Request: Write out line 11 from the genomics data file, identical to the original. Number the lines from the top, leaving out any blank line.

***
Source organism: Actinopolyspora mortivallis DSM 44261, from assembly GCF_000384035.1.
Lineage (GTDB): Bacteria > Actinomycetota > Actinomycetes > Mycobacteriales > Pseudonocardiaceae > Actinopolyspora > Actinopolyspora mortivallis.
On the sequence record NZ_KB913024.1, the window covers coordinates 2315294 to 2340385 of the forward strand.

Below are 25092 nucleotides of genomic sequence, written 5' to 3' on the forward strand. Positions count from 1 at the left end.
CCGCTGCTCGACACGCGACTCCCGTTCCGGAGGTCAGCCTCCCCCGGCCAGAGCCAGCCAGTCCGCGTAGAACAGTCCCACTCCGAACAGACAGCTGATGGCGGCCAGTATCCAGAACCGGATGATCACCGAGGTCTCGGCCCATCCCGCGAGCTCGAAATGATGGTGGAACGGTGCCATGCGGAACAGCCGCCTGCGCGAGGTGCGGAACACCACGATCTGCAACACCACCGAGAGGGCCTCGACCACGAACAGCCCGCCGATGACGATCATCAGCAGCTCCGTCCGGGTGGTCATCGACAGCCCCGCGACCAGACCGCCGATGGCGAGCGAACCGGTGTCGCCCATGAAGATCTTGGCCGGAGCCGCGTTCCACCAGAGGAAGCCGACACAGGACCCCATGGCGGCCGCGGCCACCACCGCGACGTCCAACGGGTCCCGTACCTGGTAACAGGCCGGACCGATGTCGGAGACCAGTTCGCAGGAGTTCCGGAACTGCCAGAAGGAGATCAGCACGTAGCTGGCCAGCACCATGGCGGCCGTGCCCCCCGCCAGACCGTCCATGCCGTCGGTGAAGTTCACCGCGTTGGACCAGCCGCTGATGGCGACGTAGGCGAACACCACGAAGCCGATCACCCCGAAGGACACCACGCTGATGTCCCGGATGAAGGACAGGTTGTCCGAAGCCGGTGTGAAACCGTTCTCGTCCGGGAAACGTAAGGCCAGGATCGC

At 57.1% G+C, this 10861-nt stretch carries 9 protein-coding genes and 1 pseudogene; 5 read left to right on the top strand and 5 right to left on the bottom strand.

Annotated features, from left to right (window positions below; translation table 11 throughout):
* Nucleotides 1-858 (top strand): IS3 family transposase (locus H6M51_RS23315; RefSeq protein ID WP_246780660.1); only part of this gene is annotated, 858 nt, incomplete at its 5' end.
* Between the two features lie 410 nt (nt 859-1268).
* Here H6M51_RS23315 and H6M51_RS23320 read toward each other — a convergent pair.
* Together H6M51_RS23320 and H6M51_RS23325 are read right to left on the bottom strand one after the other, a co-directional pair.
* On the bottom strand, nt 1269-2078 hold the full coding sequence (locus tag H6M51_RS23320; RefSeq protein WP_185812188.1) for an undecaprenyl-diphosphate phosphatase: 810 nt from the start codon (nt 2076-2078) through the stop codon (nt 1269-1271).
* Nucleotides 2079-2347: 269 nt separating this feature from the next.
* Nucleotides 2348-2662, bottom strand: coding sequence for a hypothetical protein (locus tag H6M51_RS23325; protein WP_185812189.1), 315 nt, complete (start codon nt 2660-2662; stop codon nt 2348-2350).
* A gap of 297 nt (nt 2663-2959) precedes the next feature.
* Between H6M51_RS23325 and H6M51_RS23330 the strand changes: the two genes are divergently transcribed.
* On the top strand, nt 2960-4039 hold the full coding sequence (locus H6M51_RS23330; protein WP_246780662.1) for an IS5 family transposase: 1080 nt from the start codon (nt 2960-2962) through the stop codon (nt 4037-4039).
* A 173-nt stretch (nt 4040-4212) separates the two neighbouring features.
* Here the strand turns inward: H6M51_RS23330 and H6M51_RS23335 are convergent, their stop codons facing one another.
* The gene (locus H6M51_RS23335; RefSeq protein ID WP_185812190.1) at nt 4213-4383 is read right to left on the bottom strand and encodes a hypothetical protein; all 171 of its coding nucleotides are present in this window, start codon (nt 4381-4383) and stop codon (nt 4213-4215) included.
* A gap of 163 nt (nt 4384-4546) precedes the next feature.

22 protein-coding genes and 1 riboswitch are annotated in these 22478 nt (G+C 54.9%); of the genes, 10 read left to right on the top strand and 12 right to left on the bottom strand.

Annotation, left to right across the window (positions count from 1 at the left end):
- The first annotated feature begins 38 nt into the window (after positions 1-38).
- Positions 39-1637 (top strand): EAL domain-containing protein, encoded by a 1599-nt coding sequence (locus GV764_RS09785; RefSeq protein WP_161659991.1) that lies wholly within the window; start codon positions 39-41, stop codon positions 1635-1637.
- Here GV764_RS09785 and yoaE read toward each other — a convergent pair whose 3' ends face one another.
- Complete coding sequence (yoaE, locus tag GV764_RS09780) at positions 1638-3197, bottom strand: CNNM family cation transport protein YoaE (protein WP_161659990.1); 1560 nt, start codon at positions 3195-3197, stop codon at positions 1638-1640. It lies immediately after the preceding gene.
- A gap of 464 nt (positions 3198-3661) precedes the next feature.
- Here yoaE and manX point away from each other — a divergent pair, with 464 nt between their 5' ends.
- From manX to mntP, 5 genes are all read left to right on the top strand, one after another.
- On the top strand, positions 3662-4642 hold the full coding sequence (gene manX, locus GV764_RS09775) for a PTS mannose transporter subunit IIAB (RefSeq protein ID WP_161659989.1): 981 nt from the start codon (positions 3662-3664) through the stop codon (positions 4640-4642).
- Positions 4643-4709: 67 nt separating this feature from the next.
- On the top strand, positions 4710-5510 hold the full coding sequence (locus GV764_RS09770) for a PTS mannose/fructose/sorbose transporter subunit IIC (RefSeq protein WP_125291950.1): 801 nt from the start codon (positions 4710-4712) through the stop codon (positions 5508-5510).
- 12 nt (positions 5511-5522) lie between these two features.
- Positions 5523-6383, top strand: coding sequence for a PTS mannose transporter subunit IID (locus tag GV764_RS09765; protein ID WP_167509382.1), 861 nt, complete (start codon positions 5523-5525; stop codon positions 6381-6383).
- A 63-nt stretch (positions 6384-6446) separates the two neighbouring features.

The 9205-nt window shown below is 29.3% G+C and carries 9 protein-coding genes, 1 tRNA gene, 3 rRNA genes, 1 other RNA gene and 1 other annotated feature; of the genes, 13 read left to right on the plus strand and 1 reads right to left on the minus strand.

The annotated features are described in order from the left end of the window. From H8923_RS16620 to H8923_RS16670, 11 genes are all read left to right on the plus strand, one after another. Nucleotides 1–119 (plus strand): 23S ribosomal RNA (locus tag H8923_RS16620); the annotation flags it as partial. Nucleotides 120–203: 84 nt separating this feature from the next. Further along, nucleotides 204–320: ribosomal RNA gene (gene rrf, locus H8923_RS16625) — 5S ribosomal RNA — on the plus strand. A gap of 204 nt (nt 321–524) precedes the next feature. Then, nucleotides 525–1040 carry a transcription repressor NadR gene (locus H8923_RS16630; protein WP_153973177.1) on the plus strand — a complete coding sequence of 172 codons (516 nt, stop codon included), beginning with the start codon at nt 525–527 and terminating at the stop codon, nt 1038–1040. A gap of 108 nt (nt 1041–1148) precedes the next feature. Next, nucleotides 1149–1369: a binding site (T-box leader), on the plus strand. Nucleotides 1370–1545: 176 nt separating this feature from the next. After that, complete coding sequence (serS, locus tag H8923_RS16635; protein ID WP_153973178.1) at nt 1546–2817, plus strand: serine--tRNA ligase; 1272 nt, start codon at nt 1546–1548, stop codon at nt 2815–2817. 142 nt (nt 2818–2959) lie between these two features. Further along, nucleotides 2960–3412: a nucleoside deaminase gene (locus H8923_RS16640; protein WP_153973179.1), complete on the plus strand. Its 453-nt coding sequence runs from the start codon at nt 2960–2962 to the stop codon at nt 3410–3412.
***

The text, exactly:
* Together H6M51_RS23320 and H6M51_RS23325 are read right to left on the bottom strand one after the other, a co-directional pair.